When the two batteries aren't putting out what the 3rd one is, then the system shuts off....

Ron H said:
Are you drawing power from all the batteries, or is the 12 volt one simply for use as a reference?
The reason I'm asking is we can use the 12 volt battery as a power supply for the comparator and the switch if that is allowable.

oppps...didnt see that last part of your post Ron...

No....I want to still use 3 car batteries...I want to be able to alternate them....like battery 1+2 compared with battery 3, then when that is down, battery 1+3 compared with 2, etc....

hope this helps

Travis

ThE_sPaCeCoWbOy said:
oppps...didnt see that last part of your post Ron...

No....I want to still use 3 car batteries...I want to be able to alternate them....like battery 1+2 compared with battery 3, then when that is down, battery 1+3 compared with 2, etc....

hope this helps

Travis
Travis, I don't mean to be nosy, but whut the heck are you powering with these batteries? And do you really plan to electronically switch to the different combinations? What do you have that will run over the range of 24 volts all the way down to 12 volts?

if i understand the question correctly, you want to lower the voltage of the two car batteries that are connected in series? this would defeat the purpose of connecting them in series because series gives you the higher voltage level. if you want a voltage that is between 12 and 24, or lower than 12, you can make a simple voltage divider circuit using as little as 2 resistors (want to use resistors that can handle high power). just connect the resistors in series with the battery and the required voltage is seen across one resistor (i can give some resistor calculations if this is what you are talking about)

as for the current, that is totally dependent on the load you are driving. if you want to lower the current that is drawn from the battery, add another resistor to your load. this will lower the current as needed

i don't know if this is what you mean or not
just some ideas

adam

I hate to sound like a curmudgen, but I don't believe that someone who doesn't know enuf to describe the problem will be able to use the advice offered. It appears that it is not known what constituts a dead battery, or what is to be done about it. We are wasting our time.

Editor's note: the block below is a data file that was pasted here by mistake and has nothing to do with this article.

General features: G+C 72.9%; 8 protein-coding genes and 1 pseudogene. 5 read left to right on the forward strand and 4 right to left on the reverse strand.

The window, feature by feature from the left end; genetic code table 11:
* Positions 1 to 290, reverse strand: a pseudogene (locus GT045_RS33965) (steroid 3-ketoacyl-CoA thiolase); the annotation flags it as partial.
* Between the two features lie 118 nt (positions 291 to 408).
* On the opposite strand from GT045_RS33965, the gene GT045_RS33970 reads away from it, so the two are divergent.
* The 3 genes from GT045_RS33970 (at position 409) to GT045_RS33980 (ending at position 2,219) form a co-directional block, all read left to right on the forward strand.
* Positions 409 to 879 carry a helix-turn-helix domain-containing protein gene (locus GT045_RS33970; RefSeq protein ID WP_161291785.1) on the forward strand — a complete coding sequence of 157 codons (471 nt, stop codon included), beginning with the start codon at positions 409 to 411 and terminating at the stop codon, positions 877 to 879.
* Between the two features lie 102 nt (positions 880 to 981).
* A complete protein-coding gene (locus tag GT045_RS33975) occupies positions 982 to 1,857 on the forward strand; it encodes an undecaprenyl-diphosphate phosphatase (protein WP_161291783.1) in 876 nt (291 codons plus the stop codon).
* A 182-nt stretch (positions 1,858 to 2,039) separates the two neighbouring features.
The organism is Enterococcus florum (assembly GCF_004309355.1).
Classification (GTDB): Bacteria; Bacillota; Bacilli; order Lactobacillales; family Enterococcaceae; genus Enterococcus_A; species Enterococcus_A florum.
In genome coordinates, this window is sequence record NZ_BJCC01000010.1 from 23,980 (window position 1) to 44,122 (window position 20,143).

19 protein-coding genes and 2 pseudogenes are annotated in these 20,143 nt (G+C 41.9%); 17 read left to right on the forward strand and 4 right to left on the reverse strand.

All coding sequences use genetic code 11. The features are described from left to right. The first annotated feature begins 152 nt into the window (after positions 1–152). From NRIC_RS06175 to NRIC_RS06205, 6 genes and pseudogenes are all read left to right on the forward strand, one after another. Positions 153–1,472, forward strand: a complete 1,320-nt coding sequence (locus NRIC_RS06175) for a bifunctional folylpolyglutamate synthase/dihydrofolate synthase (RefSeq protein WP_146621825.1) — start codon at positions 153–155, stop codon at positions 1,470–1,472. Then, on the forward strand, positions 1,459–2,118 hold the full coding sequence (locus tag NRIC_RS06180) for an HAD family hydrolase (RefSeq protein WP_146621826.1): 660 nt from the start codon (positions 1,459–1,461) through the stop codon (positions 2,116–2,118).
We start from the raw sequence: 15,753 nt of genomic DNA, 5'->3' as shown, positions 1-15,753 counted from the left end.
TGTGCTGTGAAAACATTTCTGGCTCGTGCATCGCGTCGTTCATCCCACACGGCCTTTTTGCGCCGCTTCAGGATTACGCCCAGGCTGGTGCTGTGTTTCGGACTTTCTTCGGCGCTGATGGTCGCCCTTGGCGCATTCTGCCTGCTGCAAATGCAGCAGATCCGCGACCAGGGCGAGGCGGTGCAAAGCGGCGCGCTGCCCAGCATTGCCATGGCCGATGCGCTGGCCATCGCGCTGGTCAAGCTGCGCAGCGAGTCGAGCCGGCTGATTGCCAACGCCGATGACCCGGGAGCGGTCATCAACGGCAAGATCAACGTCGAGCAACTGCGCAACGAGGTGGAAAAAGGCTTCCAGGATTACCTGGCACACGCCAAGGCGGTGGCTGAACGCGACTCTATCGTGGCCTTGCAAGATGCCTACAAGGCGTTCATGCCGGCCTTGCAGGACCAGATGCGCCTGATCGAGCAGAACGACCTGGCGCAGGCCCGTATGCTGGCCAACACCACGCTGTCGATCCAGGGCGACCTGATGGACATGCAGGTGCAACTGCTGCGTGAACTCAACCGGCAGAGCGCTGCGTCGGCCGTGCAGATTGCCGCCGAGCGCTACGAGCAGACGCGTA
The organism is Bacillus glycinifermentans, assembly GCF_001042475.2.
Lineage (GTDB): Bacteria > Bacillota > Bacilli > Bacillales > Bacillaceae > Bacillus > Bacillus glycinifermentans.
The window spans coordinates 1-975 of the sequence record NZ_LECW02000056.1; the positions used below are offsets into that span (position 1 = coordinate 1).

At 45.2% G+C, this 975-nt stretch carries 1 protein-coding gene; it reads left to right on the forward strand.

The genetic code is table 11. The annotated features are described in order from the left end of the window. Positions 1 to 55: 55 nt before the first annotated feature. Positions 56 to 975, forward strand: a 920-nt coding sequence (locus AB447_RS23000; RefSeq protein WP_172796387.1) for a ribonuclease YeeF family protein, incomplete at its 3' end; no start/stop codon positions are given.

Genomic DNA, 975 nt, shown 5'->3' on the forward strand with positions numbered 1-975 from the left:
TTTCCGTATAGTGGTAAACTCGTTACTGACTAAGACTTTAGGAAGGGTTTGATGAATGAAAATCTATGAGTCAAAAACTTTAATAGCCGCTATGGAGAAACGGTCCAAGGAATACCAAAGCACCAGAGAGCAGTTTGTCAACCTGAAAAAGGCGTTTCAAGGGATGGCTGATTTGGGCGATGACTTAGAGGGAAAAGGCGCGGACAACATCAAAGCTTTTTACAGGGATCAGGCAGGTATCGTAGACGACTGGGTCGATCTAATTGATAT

If you feel that you are wasting your time then why bother posting a reply? This is a information board that those who are willing to offer advice can do so at there own free will...You speak for yourself, not others....if you wish to discuss this matter more, feel free to pm me...Have a nice day

Like I said I know what I want to do with it....all I want to do is lower the current of the car battery so that I can use it on a VC without burning it out....

again those who offered advice and ideas...thanks...keep them coming

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ThE_sPaCeCoWbOy said:
If you feel that you are wasting your time then why bother posting a reply? This is a information board that those who are willing to offer advice can do so at there own free will...You speak for yourself, not others....if you wish to discuss this matter more, feel free to pm me...Have a nice day

Like I said I know what I want to do with it....all I want to do is lower the current of the car battery so that I can use it on a VC without burning it out....

again those who offered advice and ideas...thanks...keep them coming

space
As I said in my reply to your PM, and I repeat here for other novices, comparators such as LM393, and many transistors, can handle 24 volts with no problem.
Current is not an issue. You don't have to "lower" it. Power sources supply only as much current as a load demands. If you have a circuit that draws 10ma from 8 AAA cells in series, it will also draw 10ma if you connect it to a car battery.

batteries, wall outlets, everything will only supply as much current as is 'drawn' by the circuit. So if you just put a straight wire between power and ground, sure there will be a crap load of current because V=IR: I=V/R, I=24V/.000001.
But if you put resistors in your circuit, you can geatly increase the resistance. This will decrease the amount of current going though it. Just use V=IR to find out how much current will be going through your circuitry. R= the total resistance of your whole circuit. V=24 volts (assuming power is comming from the two batteries hooked together). then solve for I=V/R.